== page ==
Home Aviation Boeing’s new 737 completion center in China ready to open

Boeing’s new 737 completion center in China ready to open



Boeing will open its China 737 jet completion facility in the coastal city of Zhoushan next month, and aims to deliver its first airplane to Air China in December.

Boeing China President John Bruns says the upcoming delivery will mark the first time Boeing delivers an aircraft at an overseas site.

“We will deliver the first 737 aircraft in Zhoushan this year, and we will gradually continue the ramp-up, making annual capacity reach 100,” he said.

Bruns’s remarks were reported by Xinhua, the Communist Party-run press agency of the People’s Republic of China. Boeing spokesman Paul Bergman said Bruns was accurately quoted, but the jetmaker made no announcement of its own.

Boeing partnered with Commercial Aircraft Corporation of China (COMAC) to jointly build and operate the completion center. Boeing invested $33 million in the venture, and owns the 737 delivery center entirely.

The project includes a manufacturing hangar, a painting hangar, a delivery center office building, maintenance hangar, storage facilities, parking aprons and taxiways.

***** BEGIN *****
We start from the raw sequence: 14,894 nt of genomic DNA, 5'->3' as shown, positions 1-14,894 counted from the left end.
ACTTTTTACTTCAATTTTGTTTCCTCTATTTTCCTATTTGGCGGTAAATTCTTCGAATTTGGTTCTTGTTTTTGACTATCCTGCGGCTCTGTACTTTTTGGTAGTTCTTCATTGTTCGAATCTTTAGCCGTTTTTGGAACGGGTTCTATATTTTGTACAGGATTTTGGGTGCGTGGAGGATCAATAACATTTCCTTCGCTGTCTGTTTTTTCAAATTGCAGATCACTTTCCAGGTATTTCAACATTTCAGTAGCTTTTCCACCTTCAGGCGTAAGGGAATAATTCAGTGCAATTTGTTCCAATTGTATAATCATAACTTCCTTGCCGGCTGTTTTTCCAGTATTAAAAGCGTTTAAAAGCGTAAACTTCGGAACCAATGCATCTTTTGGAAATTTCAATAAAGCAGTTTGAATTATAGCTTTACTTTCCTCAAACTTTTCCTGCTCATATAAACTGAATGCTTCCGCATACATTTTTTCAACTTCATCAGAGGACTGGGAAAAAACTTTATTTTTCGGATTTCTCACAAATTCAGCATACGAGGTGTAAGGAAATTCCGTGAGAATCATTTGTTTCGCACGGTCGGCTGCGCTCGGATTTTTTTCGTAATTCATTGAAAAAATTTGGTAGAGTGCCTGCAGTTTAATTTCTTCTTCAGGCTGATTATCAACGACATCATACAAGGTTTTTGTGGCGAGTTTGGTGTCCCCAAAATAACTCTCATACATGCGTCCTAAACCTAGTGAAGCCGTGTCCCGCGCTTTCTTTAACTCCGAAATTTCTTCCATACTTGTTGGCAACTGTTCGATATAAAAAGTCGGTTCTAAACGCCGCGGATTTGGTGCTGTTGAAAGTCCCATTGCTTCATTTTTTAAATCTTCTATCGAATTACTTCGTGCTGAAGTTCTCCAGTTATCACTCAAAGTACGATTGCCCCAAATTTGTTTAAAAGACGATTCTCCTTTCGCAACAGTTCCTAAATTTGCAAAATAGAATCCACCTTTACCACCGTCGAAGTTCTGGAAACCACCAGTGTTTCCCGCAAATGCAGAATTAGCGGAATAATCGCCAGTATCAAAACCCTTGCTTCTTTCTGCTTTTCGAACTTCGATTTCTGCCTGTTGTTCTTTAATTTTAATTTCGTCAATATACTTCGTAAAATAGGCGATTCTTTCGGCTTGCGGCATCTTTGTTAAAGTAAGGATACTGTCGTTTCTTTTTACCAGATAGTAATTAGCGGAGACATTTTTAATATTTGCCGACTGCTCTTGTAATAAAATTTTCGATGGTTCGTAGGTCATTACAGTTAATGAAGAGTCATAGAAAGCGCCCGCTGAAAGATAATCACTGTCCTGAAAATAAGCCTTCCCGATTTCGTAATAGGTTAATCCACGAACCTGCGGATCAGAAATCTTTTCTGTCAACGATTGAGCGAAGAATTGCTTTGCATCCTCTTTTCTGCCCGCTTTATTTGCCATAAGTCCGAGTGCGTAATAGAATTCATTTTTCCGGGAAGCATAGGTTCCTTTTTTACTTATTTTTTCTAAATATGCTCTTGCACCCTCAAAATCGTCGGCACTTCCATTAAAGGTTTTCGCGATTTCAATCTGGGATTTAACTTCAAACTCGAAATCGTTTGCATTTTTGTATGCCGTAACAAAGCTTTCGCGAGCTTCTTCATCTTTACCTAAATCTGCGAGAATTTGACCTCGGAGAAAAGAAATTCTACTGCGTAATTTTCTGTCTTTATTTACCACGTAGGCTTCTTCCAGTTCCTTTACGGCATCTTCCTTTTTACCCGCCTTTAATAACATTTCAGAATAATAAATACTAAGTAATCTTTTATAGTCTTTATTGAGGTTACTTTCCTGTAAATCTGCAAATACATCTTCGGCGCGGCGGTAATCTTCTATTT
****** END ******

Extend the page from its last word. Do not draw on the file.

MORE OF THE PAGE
Unpainted 737 Max jets will fly from Boeing’s Renton factory to Zhoushan, where they’ll be painted and have their interiors installed.

“The 737 completion and delivery center in Zhoushan will only serve our Chinese customers, supporting them to expand the fleet and become more successful in the market,” Bruns said.

Bruns said Boeing will work to make Zhoushan successful, growing China’s industrial aviation system and boosting its suppliers.

Aerospace analyst Michel Merluzeau, recently returned from China, said Zhoushan was late, but “nothing dramatic.”


“In the context of a trade war, this is a positive for Boeing as it seeks to counter Airbus in the fastest growing airplane market,” Merluzeau said.

The facility in eastern Zhejiang province opens as profits at China’s three biggest passenger airlines tumbled during the first nine months despite rising traffic, because of higher fuel prices and a depreciation of the Chinese yuan currency versus the U.S. dollar, Orient Aviation reported.

China Southern profits fell 43 percent. China Eastern profits also fell 43 percent. Air China’s profits fell 16 percent.

Boeing sells to 11 Chinese airlines, which now buy one of every three Renton-made 737s.



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